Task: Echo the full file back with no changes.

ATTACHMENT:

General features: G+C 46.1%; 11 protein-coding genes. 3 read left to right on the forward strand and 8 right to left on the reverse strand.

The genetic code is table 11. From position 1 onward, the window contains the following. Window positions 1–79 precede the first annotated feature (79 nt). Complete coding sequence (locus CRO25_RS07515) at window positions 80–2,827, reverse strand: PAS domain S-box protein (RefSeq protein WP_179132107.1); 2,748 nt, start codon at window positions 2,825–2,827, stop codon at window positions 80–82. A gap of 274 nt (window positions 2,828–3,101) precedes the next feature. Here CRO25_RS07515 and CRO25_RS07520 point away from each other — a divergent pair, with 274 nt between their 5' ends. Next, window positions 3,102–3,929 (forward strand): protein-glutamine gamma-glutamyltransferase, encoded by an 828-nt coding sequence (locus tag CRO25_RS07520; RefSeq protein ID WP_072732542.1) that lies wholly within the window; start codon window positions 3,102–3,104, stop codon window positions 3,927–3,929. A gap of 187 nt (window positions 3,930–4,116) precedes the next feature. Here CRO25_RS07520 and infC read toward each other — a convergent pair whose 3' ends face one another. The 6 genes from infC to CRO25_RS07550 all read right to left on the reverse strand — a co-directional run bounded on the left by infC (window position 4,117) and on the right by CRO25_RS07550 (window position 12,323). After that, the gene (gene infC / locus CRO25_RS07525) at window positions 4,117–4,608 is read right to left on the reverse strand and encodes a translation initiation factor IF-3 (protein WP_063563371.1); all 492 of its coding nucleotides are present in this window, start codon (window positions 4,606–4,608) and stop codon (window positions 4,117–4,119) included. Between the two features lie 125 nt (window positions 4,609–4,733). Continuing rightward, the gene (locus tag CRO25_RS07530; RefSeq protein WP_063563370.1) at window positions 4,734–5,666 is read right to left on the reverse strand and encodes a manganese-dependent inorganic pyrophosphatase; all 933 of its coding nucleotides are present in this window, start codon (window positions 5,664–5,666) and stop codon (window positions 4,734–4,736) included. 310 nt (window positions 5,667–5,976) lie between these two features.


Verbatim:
General features: G+C 46.1%; 11 protein-coding genes. 3 read left to right on the forward strand and 8 right to left on the reverse strand.

The genetic code is table 11. From position 1 onward, the window contains the following. Window positions 1–79 precede the first annotated feature (79 nt). Complete coding sequence (locus CRO25_RS07515) at window positions 80–2,827, reverse strand: PAS domain S-box protein (RefSeq protein WP_179132107.1); 2,748 nt, start codon at window positions 2,825–2,827, stop codon at window positions 80–82. A gap of 274 nt (window positions 2,828–3,101) precedes the next feature. Here CRO25_RS07515 and CRO25_RS07520 point away from each other — a divergent pair, with 274 nt between their 5' ends. Next, window positions 3,102–3,929 (forward strand): protein-glutamine gamma-glutamyltransferase, encoded by an 828-nt coding sequence (locus tag CRO25_RS07520; RefSeq protein ID WP_072732542.1) that lies wholly within the window; start codon window positions 3,102–3,104, stop codon window positions 3,927–3,929. A gap of 187 nt (window positions 3,930–4,116) precedes the next feature. Here CRO25_RS07520 and infC read toward each other — a convergent pair whose 3' ends face one another. The 6 genes from infC to CRO25_RS07550 all read right to left on the reverse strand — a co-directional run bounded on the left by infC (window position 4,117) and on the right by CRO25_RS07550 (window position 12,323). After that, the gene (gene infC / locus CRO25_RS07525) at window positions 4,117–4,608 is read right to left on the reverse strand and encodes a translation initiation factor IF-3 (protein WP_063563371.1); all 492 of its coding nucleotides are present in this window, start codon (window positions 4,606–4,608) and stop codon (window positions 4,117–4,119) included. Between the two features lie 125 nt (window positions 4,609–4,733). Continuing rightward, the gene (locus tag CRO25_RS07530; RefSeq protein WP_063563370.1) at window positions 4,734–5,666 is read right to left on the reverse strand and encodes a manganese-dependent inorganic pyrophosphatase; all 933 of its coding nucleotides are present in this window, start codon (window positions 5,664–5,666) and stop codon (window positions 4,734–4,736) included. 310 nt (window positions 5,667–5,976) lie between these two features.